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IndyCar: New car number, new attitude have Marco Andretti very optimistic about 2018

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To use an old baseball adage, for a number of IndyCar drivers this season, you can’t tell the players without a scorecard.

Several drivers have not only switched teams, they’ve also switched car numbers, in a sense giving them a new identity and a new reboot to their careers. Among those: Charlie Kimball, Tony Kanaan, Max Chilton and also Marco Andretti (new number but still with same team).

After driving the No. 27 for the last three Verizon IndyCar Series seasons, Andretti has switched to the No. 98 for 2018.

While he’s still under the Andretti Autosport corporate umbrella, Marco will be driving for the Andretti Herta Autosport with Curb-Agajanian subsidiary of former IndyCar driver Bryan Herta.

In a sense, it’s a new number, new start for the third-generation IndyCar driver.

“I’d like to think so,” Andretti told NBC Sports. “I definitely need a fresh start. If I keep carrying all this baggage of not having won a race and this and that, it’ll be tough to win a race.

“I have all the confidence in the world in myself and my team that we can do it. We just need to look forward because I really think we have the pace and camaraderie and personnel this year. I don’t see a weak guy on the team. Everybody’s extremely hard-working and on the same page and that’s what it’s going to win a championship. So, yeah, a fresh start would be great.”

This is the fourth time Andretti, who just turned 31 on March 13, has had a different number grace the side of his race car:

* He previously drove the No. 26 from 2006-2012 (Zack Veach is driving that car number this season).

* He drove the No. 25 from 2013-2014. The switch from No. 26 did him good: in 2013, he finished a career-best fifth.

* He drove the No. 27 from 2015-2017 (Alexander Rossi has taken over that number in 2018).

Andretti will be the first to admit he struggled last season, finishing 12th (albeit an improvement from 16th in 2016). That’s why he believes switching numbers and driving primarily for Herta will be a good change for him.

He’s already started out in a good way, finishing ninth in the season-opening Firestone Grand Prix of St. Petersburg over two weeks ago.

“I think that was a race where the qualifying and the race result did not reflect our performance,” Andretti said. “And going forward, I actually prefer that because it’s not like we lucked into ninth. Ninth was like the worst where we should have finished.

“There was a point in that race where I drove from 18th to third and I was having a go at second. I think pace-wise we’re where we need to be and I’m hoping there’s not going to be a weak part all year for us.

“I can’t think of a track right now that I’m not looking forward to going to. That’s a good feeling. I had a lot of fun in that race, I passed like 30 cars. Yeah, you can get bummed out because you finished ninth because you deserved better, but at the same time, I think it bodes well for the rest of the season for the No. 98.”

You can readily tell how optimistic Andretti is simply by listening to him. He’s much more positive sounding than he has been the last couple of years.

Much of that can be tied to the new IndyCar body, which has received rave reviews by both drivers and fans.

“For me in particular, I’d like to think it’s a bigger gain for me than anybody else because of how much I struggled with the last kit,” Andretti said. “It was so light-switchy grip. You either had way too much downforce or it’s gone, so it’s very hard to feel where the limit is.

“I think now the car is on the limit all the time because it’s so light and it’s a lot busier. I think it’s more physical because of how busy it is and how tense you are on the wheel to try and keep the thing beneath you, but I prefer that and I feel that’s the way a race car should be: a beast that’s not easily tamed.”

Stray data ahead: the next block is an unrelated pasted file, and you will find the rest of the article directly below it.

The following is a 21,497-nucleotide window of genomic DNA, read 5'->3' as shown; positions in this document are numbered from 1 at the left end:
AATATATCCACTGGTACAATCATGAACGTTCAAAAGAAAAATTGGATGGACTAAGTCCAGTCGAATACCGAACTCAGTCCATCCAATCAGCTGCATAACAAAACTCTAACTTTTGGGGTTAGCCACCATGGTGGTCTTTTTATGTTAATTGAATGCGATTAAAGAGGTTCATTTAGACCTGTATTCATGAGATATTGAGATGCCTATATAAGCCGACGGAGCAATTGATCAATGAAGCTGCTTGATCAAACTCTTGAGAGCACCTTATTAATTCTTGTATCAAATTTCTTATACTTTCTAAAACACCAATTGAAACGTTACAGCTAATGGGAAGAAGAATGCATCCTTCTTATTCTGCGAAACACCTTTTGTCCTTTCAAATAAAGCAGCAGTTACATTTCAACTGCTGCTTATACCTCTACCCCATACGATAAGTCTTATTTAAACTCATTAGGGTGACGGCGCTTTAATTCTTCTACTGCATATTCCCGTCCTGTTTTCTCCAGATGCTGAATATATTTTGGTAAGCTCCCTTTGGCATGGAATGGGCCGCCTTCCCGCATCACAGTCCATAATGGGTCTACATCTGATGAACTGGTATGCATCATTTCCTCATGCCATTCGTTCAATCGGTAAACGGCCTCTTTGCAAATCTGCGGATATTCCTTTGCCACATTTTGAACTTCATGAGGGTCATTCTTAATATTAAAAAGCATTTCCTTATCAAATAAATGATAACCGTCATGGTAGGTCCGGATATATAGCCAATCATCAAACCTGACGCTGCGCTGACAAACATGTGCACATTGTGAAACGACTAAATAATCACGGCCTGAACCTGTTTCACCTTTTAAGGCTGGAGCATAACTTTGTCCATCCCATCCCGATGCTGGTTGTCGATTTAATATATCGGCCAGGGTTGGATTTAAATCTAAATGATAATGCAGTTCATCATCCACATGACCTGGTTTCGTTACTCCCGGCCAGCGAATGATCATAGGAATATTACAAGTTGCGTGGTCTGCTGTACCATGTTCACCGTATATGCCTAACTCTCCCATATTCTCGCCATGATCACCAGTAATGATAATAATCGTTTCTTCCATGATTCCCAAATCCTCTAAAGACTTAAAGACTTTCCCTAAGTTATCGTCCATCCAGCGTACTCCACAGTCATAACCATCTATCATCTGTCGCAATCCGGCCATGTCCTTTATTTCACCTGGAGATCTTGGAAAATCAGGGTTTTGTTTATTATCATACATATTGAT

After 201 career starts, two wins and 20 podium finishes, the new car has Andretti hoping to return to victory lane for the first time since his second and most recent IndyCar win in 2011 (his first came as a 19-year-old series rookie in 2006).

He could not pick a better place to take the checkered flag than next week at Phoenix – or in two weeks in Long Beach. The Phoenix race will have added significance for Marco, as ISM Raceway will be celebrating the 25th anniversary of his grandfather Mario’s final IndyCar victory in 1993.

To honor his grandfather, Marco will be driving a throwback livery – sponsored by Oberto Beef Jerky – that looks very similar to his grandfather’s Newman-Haas Racing Texaco Valvoline ride in that milestone race.

“I’m looking forward to Phoenix, honoring my grandfather’s last win there, so that will be really cool,” Marco Andretti said. “We had a real good test there (in February) and were fast in race and qualifying trim.

“So, I’m really looking forward to getting these cars back on the short ovals with the new aero kit. And of course, Long Beach, the following week, is such an iconic place for IndyCar and the history there. I love going there and the fans and the setting there. I’m really looking forward to the next few weeks.”

Marco is also very bullish on the overall series and even greater success this season. IndyCar has seen a steady climb in TV ratings and at-track attendance in the last several years, coupled with last week’s announcement that NBC and NBCSN will be the exclusive network for over-the-air and cable TV, as well as digital and streaming rights online for IndyCar from 2019 through 2021.

“It’s all positive things,” Marco said. “When you look at what INDYCAR is doing, a lot of other sports are on the decline, but we’re on an upswing, so we should get double the credit.

“It’s a tough thing, what we’re trying to do here, but at the same time, I look at our product and say, ‘How do you not watch this thing?’ We’re a bunch of crazy guys at crazy speeds in open-wheel racing, and the product and the racing and race-ability of these cars is the best and it’s the most competitive. I’ll put us against any sport, even Formula One.”

And as for the No. 98 team and its driver in particular?

“I feel like we’re firing on all cylinders right now and that’s what it’s going to take to win a championship,” the younger Andretti said. “For the last couple of years, I wasn’t even able to say that word – championship.

“Now I really am (able to say it), I believe it, I want to string together a few wins, I want to win the Indy 500 and I think it could be a pretty awesome year.”

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NHRA shocker in Houston: John Force fails to qualify for first time since 2008, snaps 221-race streak

Photo and videos courtesy NHRA